Ah the NAZIs, changing history as it happens...
Meanwhile in America in 1892, a farmer by the name of John Froelich got annoyed with the way his steam powered tractor was bulky and hard to maneuver and thought that he could create a better engine design. Working with his blacksmith, they developed a vertical one-cylinder engine mounted on the running gear of a steam tractor engine and developed parts to make it all work together. Soon Froelich and his crew were using it to thresh 72,000 bushels of small grain.
Froelich and some businessmen immediately formed a company to manufacture the “Froelich Tractor.” The company was named The Waterloo Gasoline Traction Engine Company where John was the president. The efforts to sell the tractor failed. Only 2 were sold and then shortly returned. The company stayed in operation by manufacturing stationary gas engines while tractor experiments continued. In 1895 Froelich left the company as his interest was in tractors, not stationary engines. The Waterloo Company continued development and had developed a few successful models by 1914. With the rise of farm prices, the demand for mechanical farm power became popular which spurred many pop up tractor manufacturers.
Deere and Company, a manufacturer of a full line of John Deere implements had been watching the company and was looking for an established farm tractor to round out its line. In 1918 The Waterloo Company was purchased by John Deere.
Back in Germany, Gottlieb Daimler and Wilhelm Maybach in Stuttgart in 1889 designed a vehicle from scratch to be an automobile, rather than a horse-drawn carriage fitted with an engine. They also are usually credited with invention of the first motorcycle in 1886, but Italy's Enrico Bernardi of the University of Padua, in 1882, patented a 0.024 horsepower (17.9 W) 122 cc (7.4 cu in) one-cylinder petrol motor, fitting it into his son's tricycle, making it at least a candidate for the first automobile and first motorcycle. Bernardi later enlarged the tricycle in 1892 to carry two adults.
As Americans, we probably didn't realize that combustion engine designs were available in the late 1800's(I know I'm in that category) We have been taught that the Model T by Henry Ford was one of the first. It was really just the first truly affordable production model that used gasoline.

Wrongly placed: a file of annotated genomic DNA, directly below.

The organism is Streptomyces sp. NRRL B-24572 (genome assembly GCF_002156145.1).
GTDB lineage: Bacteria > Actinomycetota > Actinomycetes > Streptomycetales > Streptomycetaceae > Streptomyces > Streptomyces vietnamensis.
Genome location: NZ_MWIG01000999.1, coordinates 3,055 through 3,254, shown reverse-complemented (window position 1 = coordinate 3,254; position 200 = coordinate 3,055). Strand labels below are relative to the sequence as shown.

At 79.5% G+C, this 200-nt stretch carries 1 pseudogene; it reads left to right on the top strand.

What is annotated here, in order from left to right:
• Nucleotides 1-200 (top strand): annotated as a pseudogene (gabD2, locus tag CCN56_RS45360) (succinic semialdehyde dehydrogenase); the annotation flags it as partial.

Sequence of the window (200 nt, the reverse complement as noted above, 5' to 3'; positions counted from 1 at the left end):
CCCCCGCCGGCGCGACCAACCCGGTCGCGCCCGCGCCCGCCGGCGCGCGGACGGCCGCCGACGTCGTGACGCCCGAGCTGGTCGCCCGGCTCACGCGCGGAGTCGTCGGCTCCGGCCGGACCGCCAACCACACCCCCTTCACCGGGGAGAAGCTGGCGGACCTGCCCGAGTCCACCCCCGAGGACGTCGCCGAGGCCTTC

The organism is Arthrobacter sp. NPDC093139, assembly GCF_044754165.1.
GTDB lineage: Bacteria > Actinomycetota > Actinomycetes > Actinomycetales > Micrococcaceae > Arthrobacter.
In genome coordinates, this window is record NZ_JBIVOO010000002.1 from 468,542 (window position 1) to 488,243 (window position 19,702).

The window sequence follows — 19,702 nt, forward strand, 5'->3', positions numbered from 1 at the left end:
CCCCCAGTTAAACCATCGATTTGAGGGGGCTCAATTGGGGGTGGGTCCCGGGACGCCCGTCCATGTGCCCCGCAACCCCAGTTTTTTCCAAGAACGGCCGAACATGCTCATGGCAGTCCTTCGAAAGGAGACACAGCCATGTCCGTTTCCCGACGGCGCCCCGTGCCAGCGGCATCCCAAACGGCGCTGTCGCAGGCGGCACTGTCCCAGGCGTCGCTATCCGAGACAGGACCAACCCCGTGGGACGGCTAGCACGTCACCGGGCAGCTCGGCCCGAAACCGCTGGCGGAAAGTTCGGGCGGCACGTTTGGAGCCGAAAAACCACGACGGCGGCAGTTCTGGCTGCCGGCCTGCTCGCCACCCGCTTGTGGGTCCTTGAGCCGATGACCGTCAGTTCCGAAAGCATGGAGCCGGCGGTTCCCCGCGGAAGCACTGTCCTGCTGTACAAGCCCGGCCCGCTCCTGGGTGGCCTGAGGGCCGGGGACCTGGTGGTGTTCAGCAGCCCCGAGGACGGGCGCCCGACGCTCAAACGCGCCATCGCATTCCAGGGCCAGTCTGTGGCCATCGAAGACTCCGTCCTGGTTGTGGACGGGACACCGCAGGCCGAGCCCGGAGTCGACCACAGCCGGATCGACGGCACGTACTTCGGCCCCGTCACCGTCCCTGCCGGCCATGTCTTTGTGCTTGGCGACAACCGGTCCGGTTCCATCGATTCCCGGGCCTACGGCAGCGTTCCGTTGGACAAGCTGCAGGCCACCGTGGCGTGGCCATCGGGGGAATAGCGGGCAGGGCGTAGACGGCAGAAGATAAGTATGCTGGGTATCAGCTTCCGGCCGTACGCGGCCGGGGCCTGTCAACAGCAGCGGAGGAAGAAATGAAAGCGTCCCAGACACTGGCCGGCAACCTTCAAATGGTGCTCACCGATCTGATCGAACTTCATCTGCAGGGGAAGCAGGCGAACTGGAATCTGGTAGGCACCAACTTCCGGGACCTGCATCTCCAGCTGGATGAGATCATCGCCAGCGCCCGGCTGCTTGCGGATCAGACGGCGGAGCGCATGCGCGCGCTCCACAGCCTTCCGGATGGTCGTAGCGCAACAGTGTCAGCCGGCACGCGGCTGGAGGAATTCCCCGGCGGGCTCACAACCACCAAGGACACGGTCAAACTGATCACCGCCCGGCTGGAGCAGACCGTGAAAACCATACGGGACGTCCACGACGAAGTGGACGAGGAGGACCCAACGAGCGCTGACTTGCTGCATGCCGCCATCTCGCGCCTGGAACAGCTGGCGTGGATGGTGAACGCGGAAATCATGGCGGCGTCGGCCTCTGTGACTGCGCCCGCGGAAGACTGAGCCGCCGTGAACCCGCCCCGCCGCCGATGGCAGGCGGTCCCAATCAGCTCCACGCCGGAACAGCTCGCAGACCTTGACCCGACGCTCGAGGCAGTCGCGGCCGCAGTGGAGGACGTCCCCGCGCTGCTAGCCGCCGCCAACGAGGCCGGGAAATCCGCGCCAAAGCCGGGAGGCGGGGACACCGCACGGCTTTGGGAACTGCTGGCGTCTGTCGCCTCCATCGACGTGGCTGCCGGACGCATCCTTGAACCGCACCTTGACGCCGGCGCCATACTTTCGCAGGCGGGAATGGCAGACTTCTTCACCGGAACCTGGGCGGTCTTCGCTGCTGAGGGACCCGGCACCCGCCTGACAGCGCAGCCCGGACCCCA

The Ford Model T (colloquially known as the Tin Lizzie, Flivver and Mrelm) was an automobile produced by Henry Ford's Ford Motor Company from 1908 through 1927. The Model T set 1908 as the historic year that the automobile came into popular usage. It is generally regarded as the first affordable automobile, the car that "put America on wheels"; some of this was because of Ford's innovations, including assembly line production instead of individual hand crafting, as well as the concept of paying the workers a wage proportionate to the cost of the car, so that they would provide a ready made market. The first production Model T was built on September 27, 1908, at the Piquette Plant in Detroit, Michigan.
Henry Ford was one of the big names that put Detroit on the map and forever changed the way that vehicles are made at the same time.
So there you go!
In only a little over 200 years, we've gone from horse and buggys to race cars, Motocross bikes and space shuttles.
All because somebody a long time ago saw some oil bubbling out of the ground and found that it could burn pretty well.
Well, that's my theory anyway.
I hope you enjoyed reading this post as much as I enjoyed (re)writing it.
There's always time to learn something new!
Se ya soon!